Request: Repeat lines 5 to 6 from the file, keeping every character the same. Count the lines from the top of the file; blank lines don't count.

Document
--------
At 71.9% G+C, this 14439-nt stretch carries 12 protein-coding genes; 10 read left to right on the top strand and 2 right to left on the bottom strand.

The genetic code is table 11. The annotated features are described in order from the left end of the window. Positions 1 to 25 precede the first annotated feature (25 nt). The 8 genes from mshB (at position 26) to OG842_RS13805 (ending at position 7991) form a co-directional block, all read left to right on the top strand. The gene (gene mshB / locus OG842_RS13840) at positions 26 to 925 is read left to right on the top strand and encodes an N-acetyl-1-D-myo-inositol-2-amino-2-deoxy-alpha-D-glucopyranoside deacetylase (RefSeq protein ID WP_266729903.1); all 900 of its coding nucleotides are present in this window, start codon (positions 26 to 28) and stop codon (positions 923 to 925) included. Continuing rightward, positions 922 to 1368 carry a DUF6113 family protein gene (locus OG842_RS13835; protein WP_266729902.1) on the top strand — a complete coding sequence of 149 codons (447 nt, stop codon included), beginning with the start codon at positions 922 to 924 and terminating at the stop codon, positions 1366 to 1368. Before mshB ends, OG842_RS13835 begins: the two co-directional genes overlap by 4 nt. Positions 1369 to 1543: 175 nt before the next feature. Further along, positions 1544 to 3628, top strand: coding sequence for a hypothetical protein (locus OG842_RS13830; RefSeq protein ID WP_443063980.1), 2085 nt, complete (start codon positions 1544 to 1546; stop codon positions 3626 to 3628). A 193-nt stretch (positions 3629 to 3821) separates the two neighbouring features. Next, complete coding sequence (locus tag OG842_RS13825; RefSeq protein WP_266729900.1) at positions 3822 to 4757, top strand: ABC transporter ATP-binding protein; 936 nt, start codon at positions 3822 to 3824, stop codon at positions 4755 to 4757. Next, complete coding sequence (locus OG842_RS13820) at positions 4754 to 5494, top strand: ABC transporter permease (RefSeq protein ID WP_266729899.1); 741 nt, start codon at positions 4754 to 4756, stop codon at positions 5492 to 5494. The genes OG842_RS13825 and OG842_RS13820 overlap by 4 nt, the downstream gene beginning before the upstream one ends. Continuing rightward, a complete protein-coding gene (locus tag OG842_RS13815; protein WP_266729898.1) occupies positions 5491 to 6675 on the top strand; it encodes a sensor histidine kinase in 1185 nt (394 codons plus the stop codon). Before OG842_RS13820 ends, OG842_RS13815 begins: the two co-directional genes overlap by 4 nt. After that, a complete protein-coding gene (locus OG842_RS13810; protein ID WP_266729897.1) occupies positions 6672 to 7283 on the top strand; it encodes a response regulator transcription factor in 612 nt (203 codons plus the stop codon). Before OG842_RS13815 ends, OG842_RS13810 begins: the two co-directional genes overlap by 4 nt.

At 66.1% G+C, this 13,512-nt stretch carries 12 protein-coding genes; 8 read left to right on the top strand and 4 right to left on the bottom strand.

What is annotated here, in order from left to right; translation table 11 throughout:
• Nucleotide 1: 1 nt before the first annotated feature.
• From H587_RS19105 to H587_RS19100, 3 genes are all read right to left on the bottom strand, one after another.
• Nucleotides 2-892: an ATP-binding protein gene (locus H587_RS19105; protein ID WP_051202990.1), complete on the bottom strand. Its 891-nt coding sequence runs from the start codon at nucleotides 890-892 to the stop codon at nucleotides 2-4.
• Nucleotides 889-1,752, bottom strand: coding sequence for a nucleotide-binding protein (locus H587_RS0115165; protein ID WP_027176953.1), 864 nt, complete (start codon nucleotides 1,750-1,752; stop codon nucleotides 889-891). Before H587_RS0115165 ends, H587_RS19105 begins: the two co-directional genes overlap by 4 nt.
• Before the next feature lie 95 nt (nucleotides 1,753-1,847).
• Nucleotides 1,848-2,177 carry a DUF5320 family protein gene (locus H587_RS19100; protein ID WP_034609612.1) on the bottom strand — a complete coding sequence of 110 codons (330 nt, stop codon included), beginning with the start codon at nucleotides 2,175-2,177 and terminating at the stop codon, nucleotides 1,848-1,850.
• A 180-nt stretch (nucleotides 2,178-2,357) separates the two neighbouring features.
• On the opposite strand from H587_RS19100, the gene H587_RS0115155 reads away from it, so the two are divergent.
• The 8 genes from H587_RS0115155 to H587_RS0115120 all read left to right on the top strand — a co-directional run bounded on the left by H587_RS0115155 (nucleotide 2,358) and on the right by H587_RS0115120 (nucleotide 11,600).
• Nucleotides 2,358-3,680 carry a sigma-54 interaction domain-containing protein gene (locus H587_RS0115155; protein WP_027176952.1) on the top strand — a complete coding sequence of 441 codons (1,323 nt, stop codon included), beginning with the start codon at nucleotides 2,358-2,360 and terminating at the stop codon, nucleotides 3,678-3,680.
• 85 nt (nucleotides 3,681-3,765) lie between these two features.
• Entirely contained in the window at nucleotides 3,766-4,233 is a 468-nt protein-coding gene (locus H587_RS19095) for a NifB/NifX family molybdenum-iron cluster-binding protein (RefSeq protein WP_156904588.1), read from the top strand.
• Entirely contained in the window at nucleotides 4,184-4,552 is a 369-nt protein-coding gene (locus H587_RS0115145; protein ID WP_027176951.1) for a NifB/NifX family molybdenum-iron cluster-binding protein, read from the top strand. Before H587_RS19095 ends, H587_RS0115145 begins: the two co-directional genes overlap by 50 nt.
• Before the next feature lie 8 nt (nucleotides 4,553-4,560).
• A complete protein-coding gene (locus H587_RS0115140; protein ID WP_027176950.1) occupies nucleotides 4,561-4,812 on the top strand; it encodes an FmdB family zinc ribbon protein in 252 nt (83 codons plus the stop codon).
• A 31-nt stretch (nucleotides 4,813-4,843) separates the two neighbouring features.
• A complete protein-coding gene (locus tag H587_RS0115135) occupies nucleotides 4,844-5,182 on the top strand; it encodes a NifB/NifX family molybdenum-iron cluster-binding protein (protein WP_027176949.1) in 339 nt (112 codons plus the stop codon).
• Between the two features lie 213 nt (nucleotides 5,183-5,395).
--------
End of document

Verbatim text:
• Nucleotide 1: 1 nt before the first annotated feature.
• From H587_RS19105 to H587_RS19100, 3 genes are all read right to left on the bottom strand, one after another.